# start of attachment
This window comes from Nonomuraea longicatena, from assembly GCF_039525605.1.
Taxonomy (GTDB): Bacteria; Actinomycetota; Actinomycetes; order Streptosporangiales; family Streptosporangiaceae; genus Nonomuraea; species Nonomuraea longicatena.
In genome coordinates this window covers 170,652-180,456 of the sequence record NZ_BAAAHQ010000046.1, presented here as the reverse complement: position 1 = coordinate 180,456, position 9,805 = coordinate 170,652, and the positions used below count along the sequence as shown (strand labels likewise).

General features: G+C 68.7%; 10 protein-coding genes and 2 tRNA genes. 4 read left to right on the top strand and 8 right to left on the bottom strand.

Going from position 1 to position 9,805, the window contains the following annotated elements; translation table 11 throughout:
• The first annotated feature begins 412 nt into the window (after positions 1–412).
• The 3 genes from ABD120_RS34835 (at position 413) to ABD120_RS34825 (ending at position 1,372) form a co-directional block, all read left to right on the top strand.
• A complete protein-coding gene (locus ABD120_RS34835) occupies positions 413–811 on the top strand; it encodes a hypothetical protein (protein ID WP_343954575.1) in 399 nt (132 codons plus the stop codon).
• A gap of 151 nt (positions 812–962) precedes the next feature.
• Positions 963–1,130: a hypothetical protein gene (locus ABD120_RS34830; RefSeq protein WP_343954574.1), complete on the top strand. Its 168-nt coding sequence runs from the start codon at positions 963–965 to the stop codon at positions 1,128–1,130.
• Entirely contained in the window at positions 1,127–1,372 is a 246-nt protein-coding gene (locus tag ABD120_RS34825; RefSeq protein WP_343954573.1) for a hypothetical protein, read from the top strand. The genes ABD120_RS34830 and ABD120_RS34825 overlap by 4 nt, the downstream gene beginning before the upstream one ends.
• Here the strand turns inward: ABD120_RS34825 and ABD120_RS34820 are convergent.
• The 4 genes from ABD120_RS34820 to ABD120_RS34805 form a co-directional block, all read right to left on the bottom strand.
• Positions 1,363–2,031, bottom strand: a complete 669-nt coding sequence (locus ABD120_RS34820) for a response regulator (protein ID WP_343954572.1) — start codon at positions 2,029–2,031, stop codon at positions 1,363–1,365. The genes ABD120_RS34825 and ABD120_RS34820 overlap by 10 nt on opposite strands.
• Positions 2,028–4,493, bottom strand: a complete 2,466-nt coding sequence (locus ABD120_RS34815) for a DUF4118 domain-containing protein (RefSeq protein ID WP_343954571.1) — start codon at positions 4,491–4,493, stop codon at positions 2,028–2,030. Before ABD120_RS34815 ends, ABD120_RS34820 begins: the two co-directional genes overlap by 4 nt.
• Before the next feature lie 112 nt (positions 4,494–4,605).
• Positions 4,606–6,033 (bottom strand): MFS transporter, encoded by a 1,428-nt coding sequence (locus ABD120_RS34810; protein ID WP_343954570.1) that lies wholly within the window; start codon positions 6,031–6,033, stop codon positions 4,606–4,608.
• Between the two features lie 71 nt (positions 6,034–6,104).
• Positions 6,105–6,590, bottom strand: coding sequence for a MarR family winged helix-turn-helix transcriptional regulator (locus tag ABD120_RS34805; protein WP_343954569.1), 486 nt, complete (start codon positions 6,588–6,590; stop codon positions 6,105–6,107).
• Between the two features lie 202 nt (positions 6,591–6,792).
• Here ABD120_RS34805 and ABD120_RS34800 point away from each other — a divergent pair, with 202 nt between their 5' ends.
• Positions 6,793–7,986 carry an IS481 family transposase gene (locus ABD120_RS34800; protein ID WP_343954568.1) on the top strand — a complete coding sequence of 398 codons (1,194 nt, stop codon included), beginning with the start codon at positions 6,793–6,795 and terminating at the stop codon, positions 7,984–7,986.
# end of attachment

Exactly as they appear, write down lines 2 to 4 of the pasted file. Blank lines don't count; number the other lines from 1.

Taxonomy (GTDB): Bacteria; Actinomycetota; Actinomycetes; order Streptosporangiales; family Streptosporangiaceae; genus Nonomuraea; species Nonomuraea longicatena.
In genome coordinates this window covers 170,652-180,456 of the sequence record NZ_BAAAHQ010000046.1, presented here as the reverse complement: position 1 = coordinate 180,456, position 9,805 = coordinate 170,652, and the positions used below count along the sequence as shown (strand labels likewise).

General features: G+C 68.7%; 10 protein-coding genes and 2 tRNA genes. 4 read left to right on the top strand and 8 right to left on the bottom strand.